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September 1995

Biochemical Factors in the Lens Opacities Case-Control Study

Author Affiliations

From the Division of Epidemiology, Department of Preventive Medicine, State University of New York at Stony Brook (Drs Leske and Hyman and Ms Wu); Office of Biometry and Epidemiology, National Eye Institute, Bethesda, Md (Drs Sperduto and Milton); World Health Organization, Geneva, Switzerland (Dr Underwood); Department of Ophthalmology, Harvard Medical School and the Division of Ophthalmology, Department of Surgery, Brigham and Women's Hospital, Boston, Mass (Dr Chylack); and Division of Human Genetics, Department of Human Biological Chemistry and Genetics, University of Texas Medical Branch, Galveston (Drs Srivastava and Ansari). Members of The Lens Opacities Case-Control Study Group are listed in Archives of Ophthalmology (1991;109:251).

Arch Ophthalmol. 1995;113(9):1113-1119. doi:10.1001/archopht.1995.01100090039020

Objective:  To evaluate associations with biochemical indicators of nutritional and other risk factors in the Lens Opacities Case-Control Study.

Design:  Case-control study.

Setting and Participants:  The Lens Opacities CaseControl Study determined risk factors for cortical, nuclear, and posterior subcapsular opacities among 1380 participants aged 40 to 79 years.

Data Collection:  Vitamin E, selenium, and biochemistry profile determinations were performed on all patients; red blood cell enzymes and amino acids were measured in systematic samples of about25% of the Lens Opacities Case-Control Study population.

Outcome:  Laboratory test values in cases and controls were compared and expressed as odds ratios and 95% confidence intervals.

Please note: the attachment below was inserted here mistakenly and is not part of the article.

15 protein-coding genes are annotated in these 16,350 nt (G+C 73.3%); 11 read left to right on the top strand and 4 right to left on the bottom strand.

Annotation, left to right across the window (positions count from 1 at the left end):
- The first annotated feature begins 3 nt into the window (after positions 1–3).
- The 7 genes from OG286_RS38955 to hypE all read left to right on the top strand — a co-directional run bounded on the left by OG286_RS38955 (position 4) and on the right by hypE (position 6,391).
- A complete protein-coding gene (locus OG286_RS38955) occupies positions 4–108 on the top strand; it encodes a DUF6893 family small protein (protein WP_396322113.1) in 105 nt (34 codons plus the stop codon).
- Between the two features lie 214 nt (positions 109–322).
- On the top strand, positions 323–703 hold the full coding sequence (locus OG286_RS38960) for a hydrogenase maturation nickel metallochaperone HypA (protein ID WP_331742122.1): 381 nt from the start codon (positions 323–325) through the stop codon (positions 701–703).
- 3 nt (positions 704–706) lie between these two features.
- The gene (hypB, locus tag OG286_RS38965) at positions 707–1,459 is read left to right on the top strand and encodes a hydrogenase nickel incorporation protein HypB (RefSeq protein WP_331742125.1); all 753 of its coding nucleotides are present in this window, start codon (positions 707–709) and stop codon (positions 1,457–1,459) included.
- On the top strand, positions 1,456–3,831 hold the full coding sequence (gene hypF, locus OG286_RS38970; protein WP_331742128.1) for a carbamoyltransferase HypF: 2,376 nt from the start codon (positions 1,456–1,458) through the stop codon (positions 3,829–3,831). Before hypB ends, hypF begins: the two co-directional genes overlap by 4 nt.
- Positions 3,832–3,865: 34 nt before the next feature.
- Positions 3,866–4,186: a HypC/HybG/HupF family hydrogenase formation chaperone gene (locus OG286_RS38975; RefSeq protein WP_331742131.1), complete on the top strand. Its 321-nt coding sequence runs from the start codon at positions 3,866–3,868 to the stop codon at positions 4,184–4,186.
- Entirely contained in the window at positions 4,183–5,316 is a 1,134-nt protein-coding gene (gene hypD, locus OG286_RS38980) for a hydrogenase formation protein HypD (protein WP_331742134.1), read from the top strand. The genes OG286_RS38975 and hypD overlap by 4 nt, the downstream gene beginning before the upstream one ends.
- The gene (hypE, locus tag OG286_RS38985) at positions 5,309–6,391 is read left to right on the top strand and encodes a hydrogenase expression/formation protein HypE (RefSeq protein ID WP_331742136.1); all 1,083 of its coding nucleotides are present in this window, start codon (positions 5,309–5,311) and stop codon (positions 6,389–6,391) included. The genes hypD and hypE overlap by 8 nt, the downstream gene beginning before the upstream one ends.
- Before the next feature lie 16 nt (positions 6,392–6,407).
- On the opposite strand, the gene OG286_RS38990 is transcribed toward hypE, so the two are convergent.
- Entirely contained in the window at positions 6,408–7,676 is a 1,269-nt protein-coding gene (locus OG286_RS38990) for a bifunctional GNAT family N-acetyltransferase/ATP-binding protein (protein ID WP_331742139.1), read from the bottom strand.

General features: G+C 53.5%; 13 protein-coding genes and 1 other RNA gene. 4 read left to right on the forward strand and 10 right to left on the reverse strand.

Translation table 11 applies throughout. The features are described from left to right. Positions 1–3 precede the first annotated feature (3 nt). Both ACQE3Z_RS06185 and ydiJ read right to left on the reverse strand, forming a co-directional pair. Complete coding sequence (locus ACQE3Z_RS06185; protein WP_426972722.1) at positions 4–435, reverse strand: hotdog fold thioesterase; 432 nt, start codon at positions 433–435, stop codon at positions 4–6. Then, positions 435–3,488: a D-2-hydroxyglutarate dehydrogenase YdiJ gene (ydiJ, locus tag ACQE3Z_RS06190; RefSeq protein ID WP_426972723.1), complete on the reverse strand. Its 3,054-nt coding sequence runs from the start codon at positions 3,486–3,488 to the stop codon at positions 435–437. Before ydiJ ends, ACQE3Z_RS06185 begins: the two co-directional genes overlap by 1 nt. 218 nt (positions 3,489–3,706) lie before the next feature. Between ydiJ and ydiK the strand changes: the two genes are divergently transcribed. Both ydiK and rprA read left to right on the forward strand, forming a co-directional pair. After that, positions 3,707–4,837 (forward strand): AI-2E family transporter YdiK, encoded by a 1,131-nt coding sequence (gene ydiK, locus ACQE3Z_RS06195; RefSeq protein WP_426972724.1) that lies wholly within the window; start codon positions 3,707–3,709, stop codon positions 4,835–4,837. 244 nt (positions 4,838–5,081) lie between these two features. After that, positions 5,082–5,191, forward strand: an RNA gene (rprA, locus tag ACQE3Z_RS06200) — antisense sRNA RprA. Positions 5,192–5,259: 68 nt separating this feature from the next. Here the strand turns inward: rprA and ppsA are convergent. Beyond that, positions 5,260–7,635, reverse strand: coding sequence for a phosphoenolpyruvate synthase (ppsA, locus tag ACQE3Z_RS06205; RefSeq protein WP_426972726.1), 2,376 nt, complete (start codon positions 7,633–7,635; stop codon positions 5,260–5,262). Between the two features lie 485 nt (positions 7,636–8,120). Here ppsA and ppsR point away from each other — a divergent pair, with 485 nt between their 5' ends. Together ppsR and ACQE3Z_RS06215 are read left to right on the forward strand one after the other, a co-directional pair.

Results:  In polychotomous logistic regression analyses controlling for age and sex, the risk of opacities was reduced to less than one half in persons with higher levels of vitamin E (odds ratio, 0.44 for nuclear opacities), albumin-globulin ratio (odds ratio, 0.41 for mixed opacities), or iron (odds ratio, 0.43 for cortical opacities); higher uric acid levels increased risk (odds ratio, 1.74 for mixed opacities). Persons with opacities were twice as likely to have high glutathione reductase activity (with flavin adenine dinucleotide), which suggests low riboflavin status (odds ratio, 2.13). Most odds ratios for amino acids were under unity and were significantly decreased for glycine (0.36) and aspartic acid (0.31).

Conclusions:  Lens opacities were associated with lower levels of riboflavin, vitamin E, iron, and protein nutritional status. Higher levels of uric acid increased risk of mixed opacities. The findings for riboflavin, vitamin E, iron, and uric acid are compatible with the dietary intake and medical history results of the Lens Opacities Case-Control Study.